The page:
• Perception
      • Feelings
      • Meaningful
      • Learned
      • How it’s used
    Looking at UX Across Multiple Applications
    • Accessibility
    • Information Architecture
    • Information design
    • Interaction design
    • Writing for the web
    • Usability and usefulness testing
    • User research
    • Visual design
    • Web analytics
    UX - Not just about usability
    • What is the purpose of the website?
    • What is the purpose of each section of the site?
    • Who is the audience?
    • Is the content presented consistently across every application?
    • Is the functionality associated with each user behavior presented consistently?
  • Creating Content Style Guides
    • Consistency
    • Clears up confusion among multiple contributors
    • Resolves questions on frequently problematic elements like abbreviations, capitalization, tone, brand, naming conventions
        • Elizabeth D. Rockwell Pavilion
        • EDR Pavilion
        • Elizabeth Rockwell Pavilion
    • Part of a larger content strategy
    • Can be library or subject-specific
    • Decide how links are done
    • Word usage
      • email or e-mail, website or Web site
    • AP vs. Chicago Style vs. MLA vs. what user is familiar with
    Creating Content Style Guides
  • How to Construct Your Own UX Frankenstein
    • Multiple applications, interfaces, and options
    • APIs
    • Accessible Data Structures
    • Library Applications (ILS, IR, Discovery, etc.)
    • Social Media
    • Mobile
    • How are your sites and applications accessed?
      • Common points of entry
      • Traditional web vs. mobile
    • Create the appearance of uniformity
      • Simple tasks (i.e., branding)
      • Advanced integration
    Considering the UX
    • Application Programming Interfaces
      • What are they?
      • Where can you find them?
      • Why are they important?
        • - Enable you to pull multiple data sources to one UI
    • All APIs are not the same
      • Some permit complex interactions
      • Others simply permit widget construction
    • REST
      • Representational state transfer
      • Approach for retrieving content from a web site via XML
      • Important for pulling data into mobile sites
    • SOAP
      • Another protocol for exchanging structured data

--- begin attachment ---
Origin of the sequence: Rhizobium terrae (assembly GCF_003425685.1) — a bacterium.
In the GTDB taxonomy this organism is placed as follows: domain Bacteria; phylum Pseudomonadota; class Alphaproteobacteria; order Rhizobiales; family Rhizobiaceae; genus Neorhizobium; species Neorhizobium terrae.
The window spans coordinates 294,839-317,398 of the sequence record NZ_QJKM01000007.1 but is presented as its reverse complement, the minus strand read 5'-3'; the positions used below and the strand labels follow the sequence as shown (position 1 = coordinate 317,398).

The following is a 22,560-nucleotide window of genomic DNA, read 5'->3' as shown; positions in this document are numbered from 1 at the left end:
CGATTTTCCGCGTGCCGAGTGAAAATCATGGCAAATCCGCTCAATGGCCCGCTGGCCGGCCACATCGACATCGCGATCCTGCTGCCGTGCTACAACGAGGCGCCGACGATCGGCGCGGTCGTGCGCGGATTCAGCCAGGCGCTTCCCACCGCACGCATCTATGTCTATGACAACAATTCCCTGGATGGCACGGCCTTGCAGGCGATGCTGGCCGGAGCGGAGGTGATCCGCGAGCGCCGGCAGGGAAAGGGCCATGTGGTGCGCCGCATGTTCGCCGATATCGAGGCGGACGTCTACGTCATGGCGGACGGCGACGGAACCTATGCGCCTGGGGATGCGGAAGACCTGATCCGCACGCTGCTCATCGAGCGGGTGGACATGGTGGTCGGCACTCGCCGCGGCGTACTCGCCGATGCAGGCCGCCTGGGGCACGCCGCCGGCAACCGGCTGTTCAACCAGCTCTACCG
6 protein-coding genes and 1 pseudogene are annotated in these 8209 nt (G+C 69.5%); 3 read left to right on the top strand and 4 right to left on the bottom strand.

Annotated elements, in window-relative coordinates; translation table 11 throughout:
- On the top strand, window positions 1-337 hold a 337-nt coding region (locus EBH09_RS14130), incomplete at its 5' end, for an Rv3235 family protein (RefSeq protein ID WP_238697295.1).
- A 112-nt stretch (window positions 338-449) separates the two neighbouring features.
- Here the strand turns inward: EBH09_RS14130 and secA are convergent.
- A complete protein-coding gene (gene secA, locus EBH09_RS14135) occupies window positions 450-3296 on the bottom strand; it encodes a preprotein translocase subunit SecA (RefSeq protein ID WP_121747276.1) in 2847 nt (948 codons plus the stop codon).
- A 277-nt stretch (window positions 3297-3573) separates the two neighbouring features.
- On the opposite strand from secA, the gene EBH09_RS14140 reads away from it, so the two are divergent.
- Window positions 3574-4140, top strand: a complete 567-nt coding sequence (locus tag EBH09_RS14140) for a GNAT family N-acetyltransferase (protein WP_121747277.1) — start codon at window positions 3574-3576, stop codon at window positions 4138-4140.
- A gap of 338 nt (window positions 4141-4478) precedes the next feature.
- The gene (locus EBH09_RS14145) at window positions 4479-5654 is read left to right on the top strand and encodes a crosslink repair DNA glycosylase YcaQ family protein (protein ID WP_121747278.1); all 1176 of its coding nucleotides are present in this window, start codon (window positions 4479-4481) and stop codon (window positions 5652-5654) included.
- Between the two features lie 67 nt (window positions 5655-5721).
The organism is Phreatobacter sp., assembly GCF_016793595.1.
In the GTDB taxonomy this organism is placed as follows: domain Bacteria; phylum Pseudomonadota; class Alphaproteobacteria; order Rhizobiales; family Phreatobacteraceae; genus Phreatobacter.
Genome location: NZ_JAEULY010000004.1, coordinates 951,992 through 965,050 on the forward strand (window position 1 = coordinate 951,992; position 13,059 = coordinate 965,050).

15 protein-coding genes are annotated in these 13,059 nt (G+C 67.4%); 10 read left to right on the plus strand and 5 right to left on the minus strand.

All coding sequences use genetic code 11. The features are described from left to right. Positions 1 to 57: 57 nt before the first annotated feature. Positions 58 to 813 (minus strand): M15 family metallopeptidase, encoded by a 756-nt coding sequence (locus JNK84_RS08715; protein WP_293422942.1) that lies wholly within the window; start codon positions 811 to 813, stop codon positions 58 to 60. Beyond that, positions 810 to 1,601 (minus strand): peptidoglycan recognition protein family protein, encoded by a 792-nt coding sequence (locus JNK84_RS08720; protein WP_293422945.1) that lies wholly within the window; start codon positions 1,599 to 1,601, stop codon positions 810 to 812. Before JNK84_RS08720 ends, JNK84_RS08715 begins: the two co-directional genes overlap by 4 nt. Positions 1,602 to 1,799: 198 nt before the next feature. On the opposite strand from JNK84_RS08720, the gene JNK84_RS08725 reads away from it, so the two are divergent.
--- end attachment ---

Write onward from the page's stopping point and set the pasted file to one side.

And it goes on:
REST and SOAP
    • Homegrown systems and databases
    • Streamline for accessibility by using
        • - MySQL databases
        • - OAI, XML, REST, SOAP
    • These systems should be the easiest to fuse into a common user experience in any environment.
    Data Structures
    • ILS
      • Most all provide some level of API
    • Institutional Repository
      • OAI compliance is important
    • Discovery
      • REST or SOAP support is essential
    ILS, IR and Discovery
    • Drupal
      • Many options for including other data sources
    • WordPress
      • Can pull external content into blogs or WordPress can feed it to other sites
    • LibGuides
      • Widget building
      • Slightly advanced API useful for pulling content into other sources (i.e., Drupal nodes)
    Content Management Systems
    • Twitter
    • Facebook
    • YouTube
    • Flickr
    Social Media
  • My Frankenstein
    • Design for mobile first?
      • 155,505 web site visits in September
      • 2,556 from mobile devices
        • - Impact of new site
        • - Balancing the present with the future
    • Data structures and APIs are important
      • Comprehensive mobile sites
      • Prevent duplicative work
    • Native app
    • OS specific
    • Software Developer Kits (SDK)
    • Vendor options
    • Web app
    • Lots of frameworks
    Development Options
    • jQuery Mobile
      • Cross-platform
      • Easy to implement
      • Growing community
    • jQTouch
    jQuery Frameworks
    • Present a different challenge
    • What commercial sites are doing
      • CNN, ESPN, etc.
      • Changing approach?
    • Consider in website redesigns
    What about Tablets?
    • Libraries have multiple applications, data sources, environments, and access points.
    • Is a cohesive user experience possible?
      • Understand your users
      • Research your purchases
      • Master your data
      • Unify your environments
    Mastering the Complexity
    • Build your Frankenstein one limb at time
      • Start with high impact, low effort projects
        • - Branding
        • - Streamline data sources you control
        • Create widgets
        • Learn the basic API for a core app
    • Aim for the most cohesive, unified UX
    • Accept the limitations
  • Happy Library Website =
  • Thanks! Nina McHale, Web Librarian University of Colorado Denver, Auraria Library [email_address] Rachel Vacek, Head of Web Services University of Houston Libraries [email_address] Jason Battles, Director of the Office of Library Technology University of Alabama Libraries [email_address] Snazzy qr code to presentation